Emergency departments (ED) have the opportunity to play a key role in preventing opioid deaths by offering overdose education and explaining how one should respond while witnessing an overdose, according to a new study published in the Western Journal of Emergency Medicine.
As part of this effort, ED’s also have the potential to equip patients with nasal naloxone rescue kits.
The study is the first to demonstrate the potential positive outcome of ED-based opioid overdose prevention education and naloxone distribution to trained laypersons, patients, and their social network.
Deaths from prescription opioid overdose increased in the U.S. from 4,041 people in 1999 to 16,651 in 2010. In 2011, an estimated 420,040 ED visits were related to overdose of prescription opioids and 258,482 heroin overdoses.
Since 1993, Boston Medical Center’s (BMC) Project ASSERT has offered alcohol and drug use screening, brief intervention and referral to treatment to patients treated for intoxication in the ED.
In 2009, Project ASSERT, with support from Boston Public Health Commission and Massachusetts Department of Public Health, also began offering overdose prevention education and naloxone rescue kits to emergency department patients at risk for opioid overdose.
In an effort to evaluate the usefulness of this program and describe the overdose risk knowledge, opioid use, and overdose response actions among patients receiving overdose prevention education, researchers from Boston University School of Medicine (BUSM) and BMC conducted a telephone survey of Project ASSERT patients.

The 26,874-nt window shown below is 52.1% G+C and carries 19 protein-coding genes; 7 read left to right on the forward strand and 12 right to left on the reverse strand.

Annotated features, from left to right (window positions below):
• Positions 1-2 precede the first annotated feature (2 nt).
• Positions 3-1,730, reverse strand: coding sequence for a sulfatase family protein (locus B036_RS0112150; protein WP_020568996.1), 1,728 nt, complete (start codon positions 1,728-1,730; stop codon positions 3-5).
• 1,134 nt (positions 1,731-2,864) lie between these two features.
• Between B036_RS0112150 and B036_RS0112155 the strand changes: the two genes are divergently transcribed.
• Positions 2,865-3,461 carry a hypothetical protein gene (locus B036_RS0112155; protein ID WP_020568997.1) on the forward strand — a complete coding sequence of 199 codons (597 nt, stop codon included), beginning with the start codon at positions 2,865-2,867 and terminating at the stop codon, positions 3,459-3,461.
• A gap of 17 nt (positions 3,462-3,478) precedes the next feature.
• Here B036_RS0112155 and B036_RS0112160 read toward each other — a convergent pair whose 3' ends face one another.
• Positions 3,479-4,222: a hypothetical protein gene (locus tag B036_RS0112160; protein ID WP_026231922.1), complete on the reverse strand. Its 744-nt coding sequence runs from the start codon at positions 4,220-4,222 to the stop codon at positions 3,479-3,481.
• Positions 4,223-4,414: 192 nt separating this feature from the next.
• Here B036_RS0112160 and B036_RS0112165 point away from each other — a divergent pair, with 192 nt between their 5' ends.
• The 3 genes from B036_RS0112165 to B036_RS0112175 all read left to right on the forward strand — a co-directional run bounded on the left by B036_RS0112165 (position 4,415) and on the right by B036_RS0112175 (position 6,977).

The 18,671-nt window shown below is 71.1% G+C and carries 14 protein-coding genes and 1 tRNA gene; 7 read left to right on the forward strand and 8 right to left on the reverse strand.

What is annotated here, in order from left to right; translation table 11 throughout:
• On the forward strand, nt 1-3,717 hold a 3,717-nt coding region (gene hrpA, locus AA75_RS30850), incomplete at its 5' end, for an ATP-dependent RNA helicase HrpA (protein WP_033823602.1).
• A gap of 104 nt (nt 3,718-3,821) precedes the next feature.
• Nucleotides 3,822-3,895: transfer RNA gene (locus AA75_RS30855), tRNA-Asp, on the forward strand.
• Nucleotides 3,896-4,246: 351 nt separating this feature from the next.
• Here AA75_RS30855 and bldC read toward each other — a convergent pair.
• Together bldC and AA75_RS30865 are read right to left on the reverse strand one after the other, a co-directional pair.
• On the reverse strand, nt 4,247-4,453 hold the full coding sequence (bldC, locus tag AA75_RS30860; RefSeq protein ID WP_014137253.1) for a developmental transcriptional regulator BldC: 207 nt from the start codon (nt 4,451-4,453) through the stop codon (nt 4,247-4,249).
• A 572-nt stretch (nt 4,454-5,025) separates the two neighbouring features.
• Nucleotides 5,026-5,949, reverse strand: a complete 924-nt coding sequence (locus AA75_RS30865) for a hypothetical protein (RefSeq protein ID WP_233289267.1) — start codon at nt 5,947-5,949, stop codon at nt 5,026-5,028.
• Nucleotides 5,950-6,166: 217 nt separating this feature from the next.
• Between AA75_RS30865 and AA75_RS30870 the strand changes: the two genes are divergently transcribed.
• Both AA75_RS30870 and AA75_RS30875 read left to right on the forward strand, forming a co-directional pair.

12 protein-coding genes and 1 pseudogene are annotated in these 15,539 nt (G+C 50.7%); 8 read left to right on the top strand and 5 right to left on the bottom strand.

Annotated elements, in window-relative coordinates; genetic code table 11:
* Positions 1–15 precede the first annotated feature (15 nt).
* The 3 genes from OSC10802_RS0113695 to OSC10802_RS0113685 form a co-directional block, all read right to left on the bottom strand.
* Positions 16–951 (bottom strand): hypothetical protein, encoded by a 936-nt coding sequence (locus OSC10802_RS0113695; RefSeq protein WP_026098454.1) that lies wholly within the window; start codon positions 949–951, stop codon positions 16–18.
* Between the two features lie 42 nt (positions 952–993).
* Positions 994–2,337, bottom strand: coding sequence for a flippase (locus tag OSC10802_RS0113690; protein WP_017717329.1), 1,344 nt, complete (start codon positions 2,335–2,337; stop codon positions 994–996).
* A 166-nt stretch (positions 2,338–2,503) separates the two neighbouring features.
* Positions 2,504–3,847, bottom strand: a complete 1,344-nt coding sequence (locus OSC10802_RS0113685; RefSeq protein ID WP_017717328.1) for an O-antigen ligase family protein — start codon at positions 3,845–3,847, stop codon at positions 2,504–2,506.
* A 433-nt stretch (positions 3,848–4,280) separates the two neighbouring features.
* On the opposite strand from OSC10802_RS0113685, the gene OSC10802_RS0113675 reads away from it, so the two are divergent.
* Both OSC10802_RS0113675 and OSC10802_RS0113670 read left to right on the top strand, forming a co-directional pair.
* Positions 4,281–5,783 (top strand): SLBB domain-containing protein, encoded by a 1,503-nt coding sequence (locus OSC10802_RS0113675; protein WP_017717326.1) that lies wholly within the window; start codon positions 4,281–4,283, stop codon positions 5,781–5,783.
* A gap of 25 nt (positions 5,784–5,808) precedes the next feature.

Of the 415 patients who had been given overdose education, 51 patients were surveyed. Of these 51 patients, 73 percent had received a naloxone rescue kit either in the emergency department or elsewhere, such as a detox facility. About one third of them reported opioid use within the last 30 days.
Furthermore, more than half had reported witnessing an overdose and calling 911 for help. Among those with naloxone rescue kits, about one-third administered naloxone during the rescue.
“This study confirms that the emergency department provides a promising opportunity for opioid overdose harm reduction measures through overdose education and naloxone rescue kit distribution,” said lead author Kristin Dwyer, M.D., emergency physician at BMC.
“Our program reached a high-risk population that commonly witnessed overdoses, called for help and used naloxone to rescue people, when available,” she added.
Although the study was retrospective with a low response rate, the researchers believe the findings should lead to larger studies and programs to further evaluate the benefits and harms of overdose prevention efforts in EDs.
Source: Boston University Medical Center